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Minerals are extremely important in maintaining our health. They are vital for the health of your bones, muscles, and wellness of your heart and brain. In case of deficiency, the body may become vulnerable to issues such as loss of bone mass, muscle cramps, diminished immunity, fatigue, and ailments of heart, brain, liver, and lungs. In cases like iron deficiency, mental health could also be impacted.
When it comes to minerals, iron plays a critical role in regulating the overall bodily health. Its deficiency can cause reduction in the amount of healthy red blood cells, which are required to carry oxygen to the body’s tissues. Moreover, besides the physical symptoms such as fatigue, weakness, and chest pain, mental distress is also an indicator of iron deficiency.
Mental health issues such as anxiety, panic attacks, depression, and conditions such as paranoia and diminished cognitive function, are linked with iron deficiency. In fact, as per a research published in ‘Psychiatry and Clinical Neurosciences’, iron deficiency is associated with higher psychological distress.
We spoke to Deepti Khatuja, Clinical Nutrition and Dietetics, Fortis Memorial Research Institute to understand this link better.
According to Khatuja, “Iron is key when it comes to red blood cell formation. It helps in ensuring that oxygen is reaching all parts of the body. In the long run, being deficient in iron won’t just affect your physical health but also your mind as well.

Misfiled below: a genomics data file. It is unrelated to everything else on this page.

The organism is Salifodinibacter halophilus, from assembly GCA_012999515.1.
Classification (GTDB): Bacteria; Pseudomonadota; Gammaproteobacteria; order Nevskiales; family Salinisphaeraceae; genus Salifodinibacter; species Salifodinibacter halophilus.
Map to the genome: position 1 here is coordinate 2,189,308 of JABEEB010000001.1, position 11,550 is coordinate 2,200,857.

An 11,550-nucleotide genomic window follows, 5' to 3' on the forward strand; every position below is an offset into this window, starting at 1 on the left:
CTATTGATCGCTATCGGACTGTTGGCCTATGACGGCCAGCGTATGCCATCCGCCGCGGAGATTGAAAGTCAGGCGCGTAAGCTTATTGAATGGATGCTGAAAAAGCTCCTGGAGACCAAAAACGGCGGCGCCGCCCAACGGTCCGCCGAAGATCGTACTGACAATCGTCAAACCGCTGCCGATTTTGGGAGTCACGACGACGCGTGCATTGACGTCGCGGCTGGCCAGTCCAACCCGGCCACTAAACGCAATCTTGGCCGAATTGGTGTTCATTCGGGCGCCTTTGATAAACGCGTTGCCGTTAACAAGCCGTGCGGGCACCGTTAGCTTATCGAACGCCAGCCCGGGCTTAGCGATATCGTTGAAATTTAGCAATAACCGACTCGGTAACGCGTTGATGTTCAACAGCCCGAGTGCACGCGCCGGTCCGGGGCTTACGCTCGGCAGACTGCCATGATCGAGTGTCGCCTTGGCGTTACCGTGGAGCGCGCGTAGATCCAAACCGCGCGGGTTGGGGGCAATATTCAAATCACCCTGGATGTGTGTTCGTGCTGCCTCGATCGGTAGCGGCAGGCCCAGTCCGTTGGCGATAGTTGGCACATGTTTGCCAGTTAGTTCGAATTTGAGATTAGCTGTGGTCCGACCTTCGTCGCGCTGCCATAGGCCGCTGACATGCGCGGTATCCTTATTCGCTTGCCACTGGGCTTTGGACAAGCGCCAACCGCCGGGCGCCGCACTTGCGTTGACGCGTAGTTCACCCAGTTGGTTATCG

One of the primary things that happen is a reduction in concentration. When your body isn’t getting enough oxygenation due to a lack of iron, you may find it hard to maintain focus and carry out your daily tasks. In addition, you may experience mood swings and irritability. Over time, in some cases, it may cause anxiety and depression. So, all these problems are interrelated.”
Another key symptom of iron deficiency is fatigue. Over time, feeling physically tired may affect your daily routine and lead to feelings of frustration too. A study published in the Journal of Nutritional Science observed that those who were deficient in iron were given supplements and reported feeling less fatigued and also showed an improvement in mental health.
Khatuja also suggested some tips to ensure that you reduce your risk of developing an iron deficiency:
1. Consume foods that are rich in iron: Make sure you’re eating green leafy vegetables, kaala chana, chiwda, and jaggery. If possible, try to include non-vegetarian foods in your diet such as chicken and fish.
2. Consume foods that help absorb iron: Khatuja recommends adding vitamin C-rich foods to help your body absorb iron. She said, “It is extremely important to eat foods that can help absorb iron. For this, you must add vitamin C-rich foods to your diet. So, add lemon to your daal or sabzi. Eat amla regularly. In addition, consume seasonal foods such as oranges and sweet lime.
3. Consuming fermented foods: According to Khatuja, “The process of fermentation can help enhance a food’s ability to help absorb nutrients, including iron. So, have foods like sprouts and other fermented foods.”
4. Keeping a one-hour gap between tea/coffee consumption after meals: Khatuja said, “Tea and coffee can reduce the body’s ability to absorb iron. So, avoid consuming such beverages with meals. Moreover, keep an hour long gap between tea/coffee and meals.”